An Assessment of the Physical and Environmental Aspects of a Tropical Lake: A Case Study of the Oguta Lake Watershed, Niger Delta Basin, Nigeria
Ahiarakwem, C. A.; Nwankwor, G.I.; Onyekuru, S.O.; Idoko, M. A.

The assessment of very important physical and environmental aspects of Oguta Lake and its watershed, Niger Delta Basin was carried out using data obtained from satellite imagery (Landsat Tm 2000) and the Global Positioning System (GPS). The data were analysed and interpreted using the Integrated Land and Water Information System (ILWIS) and AutoCAD Land developer. False Colour Composite (FCC) map generated from the satellite imagery displayed the study area into portions covered by vegetation as red; built-up areas around the lake as cyan; areas covered by sediments as blue/cyan and eutrophication, pale red. Digitalization/processing of the FCC map indicated that areas covered by the Oguta Lake water body is about 1,870.4m2 (68.2%) while degraded portions of the lake occupied an area of 1152.25m2 (38.8%). The degraded portions of the lake is comprised of areas under intense environmental stress arising from anthropogenic activities (degradable portion) with a total area of 1099.97m (36.91%), areas covered by sediments and eutrophication with total areas of 41.3 m2 (1.39%) and 14.9m2 (0.5%), respectively. The study also showed that built-up areas outside the vicinity of the lake with an area of about 4,983.3m2 have very strong positive correlation (R2=1) with the degradable portions (areas characterized by human activities such as washing, bathing and sand mining) of the lake. Since the areas covered by degraded portions (including sediments and eutrophication) is relatively high (about 38.8%), there is thus an urgent need to ensure proper management of the lake and its ecosystem. This can be achieved through constant monitoring of the status of Oguta Lake’s environment and good government policies. Such steps would help in maintaining the resource status and usefulness of the Lake.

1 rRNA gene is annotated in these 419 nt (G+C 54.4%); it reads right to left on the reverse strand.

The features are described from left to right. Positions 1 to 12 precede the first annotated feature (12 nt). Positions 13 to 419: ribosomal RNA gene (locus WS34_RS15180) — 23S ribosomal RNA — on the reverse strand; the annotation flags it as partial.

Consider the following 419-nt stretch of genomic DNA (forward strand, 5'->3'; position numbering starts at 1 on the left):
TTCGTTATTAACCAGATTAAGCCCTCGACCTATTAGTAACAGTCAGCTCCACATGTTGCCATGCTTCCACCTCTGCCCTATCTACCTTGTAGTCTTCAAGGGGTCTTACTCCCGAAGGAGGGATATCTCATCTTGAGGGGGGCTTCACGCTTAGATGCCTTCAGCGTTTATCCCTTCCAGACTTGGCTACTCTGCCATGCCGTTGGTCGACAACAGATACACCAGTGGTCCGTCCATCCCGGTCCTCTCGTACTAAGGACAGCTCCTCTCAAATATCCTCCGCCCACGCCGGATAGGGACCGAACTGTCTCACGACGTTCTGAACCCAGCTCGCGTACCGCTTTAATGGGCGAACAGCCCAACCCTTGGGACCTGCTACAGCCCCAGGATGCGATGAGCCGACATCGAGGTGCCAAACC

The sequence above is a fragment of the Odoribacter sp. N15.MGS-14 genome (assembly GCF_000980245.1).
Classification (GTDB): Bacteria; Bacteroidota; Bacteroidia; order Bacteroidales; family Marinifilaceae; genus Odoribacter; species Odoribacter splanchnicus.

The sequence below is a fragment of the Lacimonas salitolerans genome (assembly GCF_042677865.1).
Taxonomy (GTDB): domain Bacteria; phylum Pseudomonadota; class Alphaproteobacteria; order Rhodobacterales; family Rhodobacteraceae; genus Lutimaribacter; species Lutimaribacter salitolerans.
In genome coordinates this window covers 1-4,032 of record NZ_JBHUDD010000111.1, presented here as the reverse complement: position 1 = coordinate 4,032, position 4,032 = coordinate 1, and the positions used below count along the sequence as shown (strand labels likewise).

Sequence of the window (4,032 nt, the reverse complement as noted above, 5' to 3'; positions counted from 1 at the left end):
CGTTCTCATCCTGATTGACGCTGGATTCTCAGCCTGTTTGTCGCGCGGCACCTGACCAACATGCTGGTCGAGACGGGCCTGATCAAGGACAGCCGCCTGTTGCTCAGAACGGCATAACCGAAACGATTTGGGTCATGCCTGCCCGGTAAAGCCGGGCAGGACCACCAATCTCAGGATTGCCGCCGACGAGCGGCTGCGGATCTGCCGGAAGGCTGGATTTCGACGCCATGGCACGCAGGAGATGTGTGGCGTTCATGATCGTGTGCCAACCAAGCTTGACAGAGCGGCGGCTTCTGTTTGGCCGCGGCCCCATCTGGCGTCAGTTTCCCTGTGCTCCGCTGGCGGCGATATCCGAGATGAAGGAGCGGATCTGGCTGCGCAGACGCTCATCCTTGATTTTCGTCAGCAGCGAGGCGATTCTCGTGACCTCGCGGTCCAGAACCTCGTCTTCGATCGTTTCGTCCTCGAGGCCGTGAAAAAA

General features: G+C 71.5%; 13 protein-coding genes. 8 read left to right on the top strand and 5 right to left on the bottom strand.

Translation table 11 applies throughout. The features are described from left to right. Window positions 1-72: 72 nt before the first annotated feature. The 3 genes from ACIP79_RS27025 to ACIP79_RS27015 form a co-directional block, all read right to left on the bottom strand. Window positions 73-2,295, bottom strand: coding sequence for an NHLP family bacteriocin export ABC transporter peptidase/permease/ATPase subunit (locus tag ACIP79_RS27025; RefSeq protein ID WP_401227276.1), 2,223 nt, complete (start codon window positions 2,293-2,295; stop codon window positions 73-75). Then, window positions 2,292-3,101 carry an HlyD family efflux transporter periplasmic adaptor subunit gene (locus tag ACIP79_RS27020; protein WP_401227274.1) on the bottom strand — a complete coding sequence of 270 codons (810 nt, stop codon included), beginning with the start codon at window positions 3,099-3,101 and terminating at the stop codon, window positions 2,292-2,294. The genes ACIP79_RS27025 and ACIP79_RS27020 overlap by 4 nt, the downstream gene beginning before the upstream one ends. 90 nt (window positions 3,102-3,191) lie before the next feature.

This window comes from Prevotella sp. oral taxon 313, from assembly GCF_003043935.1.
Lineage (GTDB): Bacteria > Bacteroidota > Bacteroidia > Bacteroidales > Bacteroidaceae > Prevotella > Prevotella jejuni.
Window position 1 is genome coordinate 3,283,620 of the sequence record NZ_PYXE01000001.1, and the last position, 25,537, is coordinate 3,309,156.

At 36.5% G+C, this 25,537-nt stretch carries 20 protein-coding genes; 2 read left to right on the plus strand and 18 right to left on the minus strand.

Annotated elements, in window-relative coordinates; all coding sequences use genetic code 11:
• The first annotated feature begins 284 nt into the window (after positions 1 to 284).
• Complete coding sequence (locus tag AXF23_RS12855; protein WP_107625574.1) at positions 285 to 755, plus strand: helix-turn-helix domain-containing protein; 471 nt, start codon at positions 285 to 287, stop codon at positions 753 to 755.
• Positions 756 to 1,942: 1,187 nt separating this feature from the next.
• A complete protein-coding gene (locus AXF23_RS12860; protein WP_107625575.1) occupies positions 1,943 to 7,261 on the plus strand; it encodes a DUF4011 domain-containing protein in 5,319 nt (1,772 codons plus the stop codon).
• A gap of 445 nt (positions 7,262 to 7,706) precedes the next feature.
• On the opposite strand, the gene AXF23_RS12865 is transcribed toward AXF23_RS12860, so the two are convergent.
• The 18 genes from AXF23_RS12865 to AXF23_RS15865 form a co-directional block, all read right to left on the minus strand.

Full Text: PDF

Copyright © 2014: The Brooklyn Research and Publishing Institute. All Rights Reserved.
Brooklyn, NY 11210, United States